Uninvited by Lysa TerKeurst: Chapter 1

Chapter 1: “I’d Rather Ignore Honesty”

Chapter 1 is about how it’s hard to look honesty in the face and come to terms with it and how it’s easier to push away and ignore and pretend like life is always good. Lysa talks about how honesty can be a GOOD thing and how we have to let it into our lives to live fully.

“As long as I suspect that honesty’s intention is to expose and hurt me, it will always feel like a dangerous thing. It’s easier to construct a more palatable life story–where I can draw straight lines from each hurt of the past to the healing I later experienced–than to face the raw truth” (2).

Honesty is hard to reconcile with because sometimes it just doesn’t feel good or right. It’s easy to make up a story that everyone will see with approval as opposed to facing our true life story head on. But doing this will actually just make life harder; it’s best to live life truthfully and honestly.

“One maliciously crafted rejection with my exact vulnerabilities in mind will pierce the deepest part of me. Being mature in my faith can help me better process it. It can help me have a better reaction to it. It can even help me remove the arrow and patch up the wound. But spiritual maturity doesn’t shield me from rejection” (3).

Sometimes, rejection gets to us because it hits the weakest parts of us or it really hits a nerve. It’s great if you’re stedfast in your faith, but even faith can’t protect you from the feelings rejection brings on. It’s important to know that those feelings that rejection causes are completely NORMAL and to try to tap into your faith to help you get through those feelings is a great thing to do.

“Honesty isn’t trying to hurt me. It’s trying to heal me” (4).

“Negative self-talk was a rejection from my past that I had allowed to settle into the core of who I am. I talked about myself in ways I would never let another person” (6).

In another book I read, it said that we should talk to ourselves about ourselves as if you were talking to a child. You wouldn’t say to a child “You’re a loser” or “You’re stupid,” would you? But we say things like that to ourselves on a daily basis. Try to push out the negative self-talk and commentary out of your life, because you don’t deserve it.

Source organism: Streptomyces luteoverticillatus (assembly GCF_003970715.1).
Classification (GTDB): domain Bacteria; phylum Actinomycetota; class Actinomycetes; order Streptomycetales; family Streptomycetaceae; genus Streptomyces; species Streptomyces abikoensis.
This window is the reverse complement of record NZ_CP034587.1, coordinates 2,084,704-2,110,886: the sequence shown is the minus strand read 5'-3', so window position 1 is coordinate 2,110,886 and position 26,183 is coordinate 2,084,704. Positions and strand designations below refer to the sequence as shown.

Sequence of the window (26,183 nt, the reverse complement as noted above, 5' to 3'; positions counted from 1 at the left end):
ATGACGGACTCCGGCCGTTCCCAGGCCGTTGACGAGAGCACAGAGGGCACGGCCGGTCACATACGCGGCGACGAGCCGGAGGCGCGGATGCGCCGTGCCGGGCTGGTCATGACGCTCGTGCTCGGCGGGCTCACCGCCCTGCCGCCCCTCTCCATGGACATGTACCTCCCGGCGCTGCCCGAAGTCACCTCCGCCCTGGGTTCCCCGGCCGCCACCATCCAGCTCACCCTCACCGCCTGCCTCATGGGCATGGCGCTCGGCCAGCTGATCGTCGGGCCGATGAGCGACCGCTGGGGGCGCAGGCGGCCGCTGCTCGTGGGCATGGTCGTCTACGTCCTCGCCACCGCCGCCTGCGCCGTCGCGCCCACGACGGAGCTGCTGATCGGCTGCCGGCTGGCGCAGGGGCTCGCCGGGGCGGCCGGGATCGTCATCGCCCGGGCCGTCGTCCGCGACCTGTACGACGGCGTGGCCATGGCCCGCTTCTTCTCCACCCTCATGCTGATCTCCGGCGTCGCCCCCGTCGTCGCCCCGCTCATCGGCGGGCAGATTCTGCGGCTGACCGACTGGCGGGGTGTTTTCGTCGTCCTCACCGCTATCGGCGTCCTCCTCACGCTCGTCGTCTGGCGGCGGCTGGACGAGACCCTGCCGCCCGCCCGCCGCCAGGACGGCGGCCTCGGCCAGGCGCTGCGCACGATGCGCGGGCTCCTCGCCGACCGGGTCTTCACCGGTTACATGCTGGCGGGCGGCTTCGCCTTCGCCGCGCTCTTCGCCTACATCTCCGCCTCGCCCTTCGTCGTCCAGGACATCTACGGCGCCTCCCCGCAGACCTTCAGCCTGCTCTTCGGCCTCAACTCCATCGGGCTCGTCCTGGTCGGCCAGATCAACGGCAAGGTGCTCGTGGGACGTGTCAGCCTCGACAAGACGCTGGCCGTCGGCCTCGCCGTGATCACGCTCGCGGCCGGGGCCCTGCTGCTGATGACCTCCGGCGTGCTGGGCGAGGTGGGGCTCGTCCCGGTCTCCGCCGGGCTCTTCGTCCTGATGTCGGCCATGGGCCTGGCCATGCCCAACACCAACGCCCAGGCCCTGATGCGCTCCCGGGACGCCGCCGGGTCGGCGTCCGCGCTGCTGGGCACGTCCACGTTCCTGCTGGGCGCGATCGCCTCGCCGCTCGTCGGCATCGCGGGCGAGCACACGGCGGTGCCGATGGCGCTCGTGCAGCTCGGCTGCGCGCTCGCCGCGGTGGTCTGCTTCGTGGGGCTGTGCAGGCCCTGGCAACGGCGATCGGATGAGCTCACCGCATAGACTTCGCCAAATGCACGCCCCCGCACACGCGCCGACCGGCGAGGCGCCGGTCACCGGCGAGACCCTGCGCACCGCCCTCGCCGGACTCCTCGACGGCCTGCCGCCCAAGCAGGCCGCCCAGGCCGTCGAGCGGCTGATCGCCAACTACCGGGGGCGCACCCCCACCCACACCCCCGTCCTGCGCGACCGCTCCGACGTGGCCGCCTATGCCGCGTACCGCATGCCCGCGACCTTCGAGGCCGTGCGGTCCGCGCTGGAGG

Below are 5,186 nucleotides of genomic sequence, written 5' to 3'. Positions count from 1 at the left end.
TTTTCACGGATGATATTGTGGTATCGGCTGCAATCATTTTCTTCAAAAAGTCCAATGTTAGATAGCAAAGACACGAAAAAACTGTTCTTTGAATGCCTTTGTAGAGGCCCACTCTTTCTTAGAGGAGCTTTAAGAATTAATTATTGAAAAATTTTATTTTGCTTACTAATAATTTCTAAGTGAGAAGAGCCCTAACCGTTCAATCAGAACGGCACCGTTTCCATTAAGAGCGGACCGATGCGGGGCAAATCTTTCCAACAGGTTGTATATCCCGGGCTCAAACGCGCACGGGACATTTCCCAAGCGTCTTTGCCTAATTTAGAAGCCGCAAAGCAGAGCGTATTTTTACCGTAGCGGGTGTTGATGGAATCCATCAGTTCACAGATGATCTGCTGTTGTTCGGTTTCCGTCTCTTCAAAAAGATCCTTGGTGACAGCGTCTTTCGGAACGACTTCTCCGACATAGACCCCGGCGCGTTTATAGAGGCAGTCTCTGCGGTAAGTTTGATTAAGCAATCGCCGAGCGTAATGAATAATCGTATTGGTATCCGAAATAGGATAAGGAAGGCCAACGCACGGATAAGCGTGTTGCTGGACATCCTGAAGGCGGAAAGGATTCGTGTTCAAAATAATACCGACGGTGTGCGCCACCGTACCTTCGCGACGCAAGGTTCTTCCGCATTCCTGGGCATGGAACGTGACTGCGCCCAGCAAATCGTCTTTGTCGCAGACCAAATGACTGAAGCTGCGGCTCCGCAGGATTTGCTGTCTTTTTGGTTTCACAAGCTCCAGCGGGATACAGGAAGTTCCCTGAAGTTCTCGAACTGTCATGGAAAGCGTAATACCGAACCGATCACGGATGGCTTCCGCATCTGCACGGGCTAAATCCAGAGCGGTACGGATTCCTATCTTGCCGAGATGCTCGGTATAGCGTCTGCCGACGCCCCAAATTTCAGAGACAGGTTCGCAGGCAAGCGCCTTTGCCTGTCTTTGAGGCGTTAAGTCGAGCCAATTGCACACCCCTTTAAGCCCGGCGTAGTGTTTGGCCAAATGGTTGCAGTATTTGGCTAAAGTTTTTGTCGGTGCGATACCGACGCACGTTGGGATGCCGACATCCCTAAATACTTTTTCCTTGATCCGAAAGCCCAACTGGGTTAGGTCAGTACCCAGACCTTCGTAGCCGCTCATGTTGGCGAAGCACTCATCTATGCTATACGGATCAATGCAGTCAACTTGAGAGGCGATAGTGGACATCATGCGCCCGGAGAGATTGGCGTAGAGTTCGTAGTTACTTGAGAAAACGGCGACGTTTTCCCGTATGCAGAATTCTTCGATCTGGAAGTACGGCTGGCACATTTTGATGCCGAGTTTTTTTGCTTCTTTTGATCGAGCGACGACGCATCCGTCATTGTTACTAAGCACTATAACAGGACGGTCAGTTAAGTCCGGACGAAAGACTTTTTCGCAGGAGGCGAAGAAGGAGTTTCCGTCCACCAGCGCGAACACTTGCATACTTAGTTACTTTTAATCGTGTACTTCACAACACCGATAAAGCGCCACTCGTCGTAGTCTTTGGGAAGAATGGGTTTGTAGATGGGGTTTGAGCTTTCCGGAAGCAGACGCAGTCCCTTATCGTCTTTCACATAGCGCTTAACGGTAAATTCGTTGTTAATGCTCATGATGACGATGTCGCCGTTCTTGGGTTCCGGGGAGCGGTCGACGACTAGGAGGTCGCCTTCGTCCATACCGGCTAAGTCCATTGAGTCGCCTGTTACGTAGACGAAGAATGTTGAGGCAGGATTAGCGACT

“Rejection steals the best of who I am by reinforcing the worst of what’s been said to me. Rejection isn’t just an emotion we feel. It’s a message that’s sent to the core of who we are, causing us to believe lies about ourselves, others, and God” (8).

Don’t let rejection rule your life.

I hope you enjoyed the following quotes and analysis of Chapter 1 and that it plays a part in your happy and healthy adventure. πŸ™‚ ❀


2 thoughts on “Uninvited by Lysa TerKeurst: Chapter 1

  1. “Honesty is hard to reconcile with because sometimes it just doesn’t feel good or right.” This reminds me of the one time Fr. Marcin told me that amongst us Newmanites we’re so afraid to hurt our friends when it’s ultimately going to be good for them, i.e. reprimanding so one can grow holier. So true!

    What book did you read that said we should speak to ourselves as we would to children? That’s so interesting!

    Liked by 1 person

    1. I’ve always believed that honesty is the best policy, and it’s hard to be honest with our friends because we don’t want to hurt our friends. But we have to consider that not telling them the truth or the whole truth might hurt them more.

      As for the idea about speaking to ourselves as we would speak to children, I believe I read that in Brene Brown’s book, “Rising Strong.” That idea has also been reinforced in my training as a special educator.

      Like

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